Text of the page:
In 1900, Iowa bicycle makers August and Fred Duesenberg began playing with gasoline engines and in 1906, began to manufacture cars. Their company failed, but they developed an engine that did well in the Indianapolis 500. During World War I, they built aircraft engines for the military and after the war they used this experience to design their famous straight-eight engine which they used in a new car. Their company became part of E.L. Cord's empire in 1926.
Cord gave the Duesenberg brothers carte blanche to build the finest car in the world and the result was the Model J in 1928. It featured a 420 cubic-inch, straight eight-cylinder engine producing 265 horsepower, more than double that of any other contemporary car. The chassis sold for $8,500 and the buyer had to spend another $2,500 to $8,000 for a custom body.
The Duesenberg Model J, with engine number J-129, is a Phaeton Sweep-Panel riding on a short-wheelbase. The car was originally owned by John Duval Dodge, the son of Matilda Dodge. It is believed that this example is the only Duesenberg sold in the city of Detroit.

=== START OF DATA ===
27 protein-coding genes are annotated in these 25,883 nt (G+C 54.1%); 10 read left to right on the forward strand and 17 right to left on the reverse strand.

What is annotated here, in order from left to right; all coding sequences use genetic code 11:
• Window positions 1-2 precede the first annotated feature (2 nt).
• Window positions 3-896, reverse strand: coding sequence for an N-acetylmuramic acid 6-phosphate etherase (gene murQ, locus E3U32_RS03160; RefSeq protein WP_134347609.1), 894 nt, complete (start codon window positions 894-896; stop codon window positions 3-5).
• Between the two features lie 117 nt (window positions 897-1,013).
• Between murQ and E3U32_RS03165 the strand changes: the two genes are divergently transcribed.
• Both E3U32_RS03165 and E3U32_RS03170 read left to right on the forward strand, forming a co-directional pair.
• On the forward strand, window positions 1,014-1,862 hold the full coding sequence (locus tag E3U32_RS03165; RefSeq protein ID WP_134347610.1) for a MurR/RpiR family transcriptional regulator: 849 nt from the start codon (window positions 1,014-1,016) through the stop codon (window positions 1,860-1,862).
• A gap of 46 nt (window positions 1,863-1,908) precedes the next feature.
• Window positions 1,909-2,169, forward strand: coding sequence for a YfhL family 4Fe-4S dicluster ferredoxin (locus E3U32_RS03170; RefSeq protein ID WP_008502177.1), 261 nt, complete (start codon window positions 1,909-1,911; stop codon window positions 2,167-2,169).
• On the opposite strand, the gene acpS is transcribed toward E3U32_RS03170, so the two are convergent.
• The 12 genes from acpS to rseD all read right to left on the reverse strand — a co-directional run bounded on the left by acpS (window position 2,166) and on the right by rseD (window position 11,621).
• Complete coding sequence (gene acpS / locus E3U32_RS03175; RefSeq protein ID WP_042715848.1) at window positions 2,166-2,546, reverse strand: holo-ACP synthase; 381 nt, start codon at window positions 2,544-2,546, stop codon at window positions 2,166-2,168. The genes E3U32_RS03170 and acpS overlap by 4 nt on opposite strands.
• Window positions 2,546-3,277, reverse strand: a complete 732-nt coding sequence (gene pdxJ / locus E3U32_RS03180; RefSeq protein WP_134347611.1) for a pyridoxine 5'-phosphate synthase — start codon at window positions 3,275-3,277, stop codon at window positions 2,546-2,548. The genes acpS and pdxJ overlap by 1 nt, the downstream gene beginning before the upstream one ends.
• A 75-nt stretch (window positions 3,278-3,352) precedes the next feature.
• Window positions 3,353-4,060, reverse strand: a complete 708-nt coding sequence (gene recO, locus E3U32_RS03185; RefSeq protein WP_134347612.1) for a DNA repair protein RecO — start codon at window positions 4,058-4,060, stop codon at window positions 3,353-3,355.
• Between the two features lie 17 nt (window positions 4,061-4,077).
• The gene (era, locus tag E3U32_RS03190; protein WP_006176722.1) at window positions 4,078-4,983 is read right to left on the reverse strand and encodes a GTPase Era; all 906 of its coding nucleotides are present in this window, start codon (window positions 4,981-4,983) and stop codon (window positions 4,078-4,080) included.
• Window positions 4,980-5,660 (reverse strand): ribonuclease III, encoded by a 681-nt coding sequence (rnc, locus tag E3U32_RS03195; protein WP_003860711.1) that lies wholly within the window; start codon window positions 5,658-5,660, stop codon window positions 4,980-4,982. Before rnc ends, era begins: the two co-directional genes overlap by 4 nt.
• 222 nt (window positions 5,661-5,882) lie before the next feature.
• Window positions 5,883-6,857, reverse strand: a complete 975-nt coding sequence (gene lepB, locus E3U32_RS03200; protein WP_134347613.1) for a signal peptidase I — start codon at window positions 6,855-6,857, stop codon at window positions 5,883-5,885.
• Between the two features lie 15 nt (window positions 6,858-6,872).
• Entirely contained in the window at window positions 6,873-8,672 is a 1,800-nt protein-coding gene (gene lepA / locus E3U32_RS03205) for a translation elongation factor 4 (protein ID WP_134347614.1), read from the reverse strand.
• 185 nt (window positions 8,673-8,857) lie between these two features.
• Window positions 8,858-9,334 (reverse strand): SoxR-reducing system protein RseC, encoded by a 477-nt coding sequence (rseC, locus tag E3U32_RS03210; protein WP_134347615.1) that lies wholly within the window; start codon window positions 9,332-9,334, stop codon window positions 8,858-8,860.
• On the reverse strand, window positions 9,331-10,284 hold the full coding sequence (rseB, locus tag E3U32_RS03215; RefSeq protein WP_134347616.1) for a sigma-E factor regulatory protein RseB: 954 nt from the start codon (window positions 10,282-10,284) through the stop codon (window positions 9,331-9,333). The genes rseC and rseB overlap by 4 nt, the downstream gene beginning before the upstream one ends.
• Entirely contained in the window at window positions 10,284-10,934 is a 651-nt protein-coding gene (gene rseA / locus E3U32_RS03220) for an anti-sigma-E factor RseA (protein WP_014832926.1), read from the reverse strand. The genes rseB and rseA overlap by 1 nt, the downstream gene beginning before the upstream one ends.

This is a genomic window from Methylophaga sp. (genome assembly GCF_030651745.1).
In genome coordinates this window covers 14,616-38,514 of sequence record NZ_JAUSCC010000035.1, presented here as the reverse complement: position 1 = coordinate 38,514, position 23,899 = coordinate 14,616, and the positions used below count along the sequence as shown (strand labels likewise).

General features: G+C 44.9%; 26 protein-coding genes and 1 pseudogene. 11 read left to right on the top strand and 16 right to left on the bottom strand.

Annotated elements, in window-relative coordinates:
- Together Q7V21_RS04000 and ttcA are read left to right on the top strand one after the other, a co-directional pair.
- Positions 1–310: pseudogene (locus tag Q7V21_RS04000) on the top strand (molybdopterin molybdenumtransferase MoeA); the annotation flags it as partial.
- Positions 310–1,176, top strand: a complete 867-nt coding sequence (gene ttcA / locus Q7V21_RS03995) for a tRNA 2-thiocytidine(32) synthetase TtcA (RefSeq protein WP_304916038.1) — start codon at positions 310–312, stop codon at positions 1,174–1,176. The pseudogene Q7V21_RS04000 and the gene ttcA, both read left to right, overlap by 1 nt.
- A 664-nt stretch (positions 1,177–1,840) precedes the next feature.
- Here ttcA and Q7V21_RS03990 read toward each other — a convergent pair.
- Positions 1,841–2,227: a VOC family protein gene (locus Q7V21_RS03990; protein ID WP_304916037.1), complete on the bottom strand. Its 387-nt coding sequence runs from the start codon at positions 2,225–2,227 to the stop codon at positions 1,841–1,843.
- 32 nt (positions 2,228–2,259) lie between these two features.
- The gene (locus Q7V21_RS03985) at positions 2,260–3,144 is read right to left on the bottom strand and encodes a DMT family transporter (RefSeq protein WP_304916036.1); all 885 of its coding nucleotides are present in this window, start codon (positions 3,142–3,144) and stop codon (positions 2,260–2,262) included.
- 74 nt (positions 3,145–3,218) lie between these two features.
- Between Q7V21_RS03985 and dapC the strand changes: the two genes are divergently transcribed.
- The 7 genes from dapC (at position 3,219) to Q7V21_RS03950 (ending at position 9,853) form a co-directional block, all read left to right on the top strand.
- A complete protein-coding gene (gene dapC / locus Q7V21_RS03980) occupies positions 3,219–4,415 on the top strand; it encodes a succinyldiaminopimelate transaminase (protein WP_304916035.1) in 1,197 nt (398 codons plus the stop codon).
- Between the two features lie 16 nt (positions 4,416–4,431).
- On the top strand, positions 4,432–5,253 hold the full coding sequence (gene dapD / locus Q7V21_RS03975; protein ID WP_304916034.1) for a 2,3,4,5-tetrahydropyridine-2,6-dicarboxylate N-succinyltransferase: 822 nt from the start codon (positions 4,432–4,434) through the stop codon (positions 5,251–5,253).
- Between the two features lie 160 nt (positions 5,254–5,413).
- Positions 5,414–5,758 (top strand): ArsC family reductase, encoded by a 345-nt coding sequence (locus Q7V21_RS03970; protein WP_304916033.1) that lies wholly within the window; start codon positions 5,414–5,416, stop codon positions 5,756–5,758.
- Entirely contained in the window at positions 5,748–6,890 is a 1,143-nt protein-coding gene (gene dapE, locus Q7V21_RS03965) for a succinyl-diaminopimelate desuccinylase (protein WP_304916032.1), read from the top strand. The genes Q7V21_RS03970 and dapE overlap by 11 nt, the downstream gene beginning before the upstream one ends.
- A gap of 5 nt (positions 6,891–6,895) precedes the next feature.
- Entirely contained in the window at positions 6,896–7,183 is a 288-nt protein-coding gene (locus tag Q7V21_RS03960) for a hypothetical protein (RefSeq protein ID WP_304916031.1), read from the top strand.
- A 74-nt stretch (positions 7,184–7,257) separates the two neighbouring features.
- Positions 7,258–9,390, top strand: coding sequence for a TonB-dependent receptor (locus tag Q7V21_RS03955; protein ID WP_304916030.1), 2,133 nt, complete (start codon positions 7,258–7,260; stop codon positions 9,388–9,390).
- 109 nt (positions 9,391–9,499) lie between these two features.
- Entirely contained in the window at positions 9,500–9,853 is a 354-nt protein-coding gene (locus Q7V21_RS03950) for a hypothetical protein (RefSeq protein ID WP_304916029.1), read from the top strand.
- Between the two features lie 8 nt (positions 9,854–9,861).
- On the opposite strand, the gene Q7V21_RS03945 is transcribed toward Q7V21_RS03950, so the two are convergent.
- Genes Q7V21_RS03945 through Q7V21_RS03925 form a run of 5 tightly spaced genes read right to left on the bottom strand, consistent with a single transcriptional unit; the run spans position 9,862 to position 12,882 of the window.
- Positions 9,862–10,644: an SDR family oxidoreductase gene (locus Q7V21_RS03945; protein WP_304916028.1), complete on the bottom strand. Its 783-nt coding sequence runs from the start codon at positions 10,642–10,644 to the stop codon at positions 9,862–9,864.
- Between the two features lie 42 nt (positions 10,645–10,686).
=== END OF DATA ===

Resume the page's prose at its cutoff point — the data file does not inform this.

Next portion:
Introduced at the December 1928 New York Automobile Salon the Duesenberg Model J quickly established itself as the undisputed heavyweight champion of the luxury grand tourer world. The LeBaron Dual Cowl Phaeton was one of the best and most luxurious bodies that could be built upon this chassis. LeBaron Carrossiers was founded in 1920 by Thomas L. Hibbard and Raymond Dietrich in New York City. They chose the LeBaron name because it sounded French and would lend a sophisticated air. They also chose to have only a design office, without coachbuilding facilities. This changed in 1927 when the company merged with the Briggs coachbuilding company and began building bodies. The chief designer of this and many other Duesenberg Js was John Tjaarda, father of Tom Tjaarda, who is a renowned designer in his own right.Also photographed at :